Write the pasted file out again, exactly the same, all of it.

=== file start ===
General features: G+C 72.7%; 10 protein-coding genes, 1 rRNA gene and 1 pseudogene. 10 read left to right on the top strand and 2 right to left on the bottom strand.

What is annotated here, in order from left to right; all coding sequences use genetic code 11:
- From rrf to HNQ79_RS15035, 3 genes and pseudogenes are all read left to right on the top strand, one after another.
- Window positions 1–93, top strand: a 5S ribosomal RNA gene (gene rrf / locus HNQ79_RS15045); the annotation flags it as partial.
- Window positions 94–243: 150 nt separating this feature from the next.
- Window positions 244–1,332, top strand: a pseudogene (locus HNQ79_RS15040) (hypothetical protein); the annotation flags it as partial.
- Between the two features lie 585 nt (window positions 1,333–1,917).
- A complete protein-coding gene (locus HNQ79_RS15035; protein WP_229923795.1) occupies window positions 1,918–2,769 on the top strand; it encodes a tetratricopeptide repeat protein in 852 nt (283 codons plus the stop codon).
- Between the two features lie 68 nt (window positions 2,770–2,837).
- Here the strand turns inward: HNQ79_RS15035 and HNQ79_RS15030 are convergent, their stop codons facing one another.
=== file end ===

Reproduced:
General features: G+C 72.7%; 10 protein-coding genes, 1 rRNA gene and 1 pseudogene. 10 read left to right on the top strand and 2 right to left on the bottom strand.

What is annotated here, in order from left to right; all coding sequences use genetic code 11:
- From rrf to HNQ79_RS15035, 3 genes and pseudogenes are all read left to right on the top strand, one after another.
- Window positions 1–93, top strand: a 5S ribosomal RNA gene (gene rrf / locus HNQ79_RS15045); the annotation flags it as partial.
- Window positions 94–243: 150 nt separating this feature from the next.
- Window positions 244–1,332, top strand: a pseudogene (locus HNQ79_RS15040) (hypothetical protein); the annotation flags it as partial.
- Between the two features lie 585 nt (window positions 1,333–1,917).
- A complete protein-coding gene (locus HNQ79_RS15035; protein WP_229923795.1) occupies window positions 1,918–2,769 on the top strand; it encodes a tetratricopeptide repeat protein in 852 nt (283 codons plus the stop codon).
- Between the two features lie 68 nt (window positions 2,770–2,837).
- Here the strand turns inward: HNQ79_RS15035 and HNQ79_RS15030 are convergent, their stop codons facing one another.